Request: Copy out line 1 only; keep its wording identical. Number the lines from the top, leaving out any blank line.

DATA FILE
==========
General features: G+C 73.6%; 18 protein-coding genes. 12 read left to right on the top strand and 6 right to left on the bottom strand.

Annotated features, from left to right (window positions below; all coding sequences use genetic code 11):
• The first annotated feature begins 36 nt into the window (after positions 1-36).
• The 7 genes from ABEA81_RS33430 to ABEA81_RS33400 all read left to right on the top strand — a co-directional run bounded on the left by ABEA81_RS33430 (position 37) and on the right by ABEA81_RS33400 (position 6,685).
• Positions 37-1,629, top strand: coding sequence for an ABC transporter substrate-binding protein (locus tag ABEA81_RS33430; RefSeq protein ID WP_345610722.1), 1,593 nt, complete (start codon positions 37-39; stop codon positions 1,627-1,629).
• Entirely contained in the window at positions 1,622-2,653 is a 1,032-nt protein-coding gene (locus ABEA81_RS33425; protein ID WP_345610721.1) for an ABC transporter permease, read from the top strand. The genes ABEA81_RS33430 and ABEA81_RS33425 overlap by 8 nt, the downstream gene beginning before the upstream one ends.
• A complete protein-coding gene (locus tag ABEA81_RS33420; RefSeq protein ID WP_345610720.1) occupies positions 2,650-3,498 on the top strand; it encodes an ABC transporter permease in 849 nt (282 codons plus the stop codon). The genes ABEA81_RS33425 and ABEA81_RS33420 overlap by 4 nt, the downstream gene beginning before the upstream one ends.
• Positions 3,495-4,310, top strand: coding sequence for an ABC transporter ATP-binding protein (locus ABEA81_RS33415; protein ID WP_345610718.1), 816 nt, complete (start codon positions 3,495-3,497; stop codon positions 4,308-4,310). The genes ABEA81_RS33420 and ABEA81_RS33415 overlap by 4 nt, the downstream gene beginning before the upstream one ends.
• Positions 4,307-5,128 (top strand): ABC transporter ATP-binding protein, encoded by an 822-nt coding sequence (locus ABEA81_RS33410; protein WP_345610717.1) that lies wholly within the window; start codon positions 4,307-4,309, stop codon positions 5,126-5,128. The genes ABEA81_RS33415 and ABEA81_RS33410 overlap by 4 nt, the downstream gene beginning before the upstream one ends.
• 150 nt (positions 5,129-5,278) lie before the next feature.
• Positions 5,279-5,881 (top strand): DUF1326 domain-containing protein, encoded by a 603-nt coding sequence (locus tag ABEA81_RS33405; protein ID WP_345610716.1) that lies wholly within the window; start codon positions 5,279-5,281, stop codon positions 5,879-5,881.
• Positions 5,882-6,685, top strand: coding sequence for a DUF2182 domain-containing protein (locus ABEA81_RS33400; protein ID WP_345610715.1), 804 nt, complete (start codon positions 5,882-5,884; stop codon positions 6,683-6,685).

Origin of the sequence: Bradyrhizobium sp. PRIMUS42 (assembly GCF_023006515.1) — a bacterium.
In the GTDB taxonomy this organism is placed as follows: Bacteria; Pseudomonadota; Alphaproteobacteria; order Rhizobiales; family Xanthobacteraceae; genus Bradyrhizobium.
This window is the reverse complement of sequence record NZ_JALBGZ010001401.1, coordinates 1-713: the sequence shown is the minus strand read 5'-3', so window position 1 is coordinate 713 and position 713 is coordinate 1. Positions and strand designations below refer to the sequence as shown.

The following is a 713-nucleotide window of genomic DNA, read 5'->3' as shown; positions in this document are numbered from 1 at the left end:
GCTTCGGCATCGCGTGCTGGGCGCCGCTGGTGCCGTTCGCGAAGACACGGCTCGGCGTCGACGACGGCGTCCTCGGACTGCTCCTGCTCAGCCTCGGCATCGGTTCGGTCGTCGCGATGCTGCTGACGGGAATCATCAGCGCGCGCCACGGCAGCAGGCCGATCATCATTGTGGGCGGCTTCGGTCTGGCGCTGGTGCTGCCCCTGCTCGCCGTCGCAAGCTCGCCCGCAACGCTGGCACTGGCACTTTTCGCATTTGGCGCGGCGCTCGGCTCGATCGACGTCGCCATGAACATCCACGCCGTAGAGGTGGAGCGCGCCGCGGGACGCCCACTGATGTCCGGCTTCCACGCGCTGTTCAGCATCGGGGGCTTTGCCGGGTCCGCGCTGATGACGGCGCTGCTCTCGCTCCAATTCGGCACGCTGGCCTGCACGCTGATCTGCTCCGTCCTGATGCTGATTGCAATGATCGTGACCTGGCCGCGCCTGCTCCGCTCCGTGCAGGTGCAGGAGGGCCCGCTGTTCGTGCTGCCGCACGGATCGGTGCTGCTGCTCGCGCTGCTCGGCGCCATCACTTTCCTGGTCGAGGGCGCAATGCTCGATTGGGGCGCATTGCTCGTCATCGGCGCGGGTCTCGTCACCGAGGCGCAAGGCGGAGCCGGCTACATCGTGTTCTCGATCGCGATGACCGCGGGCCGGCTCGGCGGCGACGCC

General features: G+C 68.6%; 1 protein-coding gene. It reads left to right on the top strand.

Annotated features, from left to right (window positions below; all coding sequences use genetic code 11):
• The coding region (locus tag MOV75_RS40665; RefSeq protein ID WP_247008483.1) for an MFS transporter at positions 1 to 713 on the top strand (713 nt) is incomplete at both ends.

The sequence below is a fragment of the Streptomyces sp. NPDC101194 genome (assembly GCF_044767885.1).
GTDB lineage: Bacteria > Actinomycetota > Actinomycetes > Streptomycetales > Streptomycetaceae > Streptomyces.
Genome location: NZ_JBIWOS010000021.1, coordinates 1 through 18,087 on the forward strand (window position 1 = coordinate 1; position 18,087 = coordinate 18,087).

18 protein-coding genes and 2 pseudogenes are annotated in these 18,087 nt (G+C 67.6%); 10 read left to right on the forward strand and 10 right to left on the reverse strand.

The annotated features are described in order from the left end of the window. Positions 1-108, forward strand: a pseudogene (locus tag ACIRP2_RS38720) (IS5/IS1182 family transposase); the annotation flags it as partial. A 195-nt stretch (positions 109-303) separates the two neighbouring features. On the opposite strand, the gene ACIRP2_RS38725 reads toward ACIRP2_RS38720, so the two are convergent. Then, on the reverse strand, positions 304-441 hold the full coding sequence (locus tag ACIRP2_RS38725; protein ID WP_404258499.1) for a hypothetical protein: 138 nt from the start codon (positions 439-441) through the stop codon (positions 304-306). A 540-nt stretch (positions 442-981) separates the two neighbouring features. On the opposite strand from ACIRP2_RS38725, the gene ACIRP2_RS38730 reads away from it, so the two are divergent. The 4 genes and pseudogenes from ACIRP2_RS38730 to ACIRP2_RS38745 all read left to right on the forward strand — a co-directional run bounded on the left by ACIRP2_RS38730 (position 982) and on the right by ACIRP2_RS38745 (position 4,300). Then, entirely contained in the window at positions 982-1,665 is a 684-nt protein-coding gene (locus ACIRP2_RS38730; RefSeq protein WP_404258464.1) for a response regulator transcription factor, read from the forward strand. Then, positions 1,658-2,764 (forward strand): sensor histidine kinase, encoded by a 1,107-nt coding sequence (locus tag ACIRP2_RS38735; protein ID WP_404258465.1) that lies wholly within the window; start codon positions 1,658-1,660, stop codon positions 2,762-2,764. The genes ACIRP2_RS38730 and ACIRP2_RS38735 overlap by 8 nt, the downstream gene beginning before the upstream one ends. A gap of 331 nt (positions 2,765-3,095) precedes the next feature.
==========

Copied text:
General features: G+C 73.6%; 18 protein-coding genes. 12 read left to right on the top strand and 6 right to left on the bottom strand.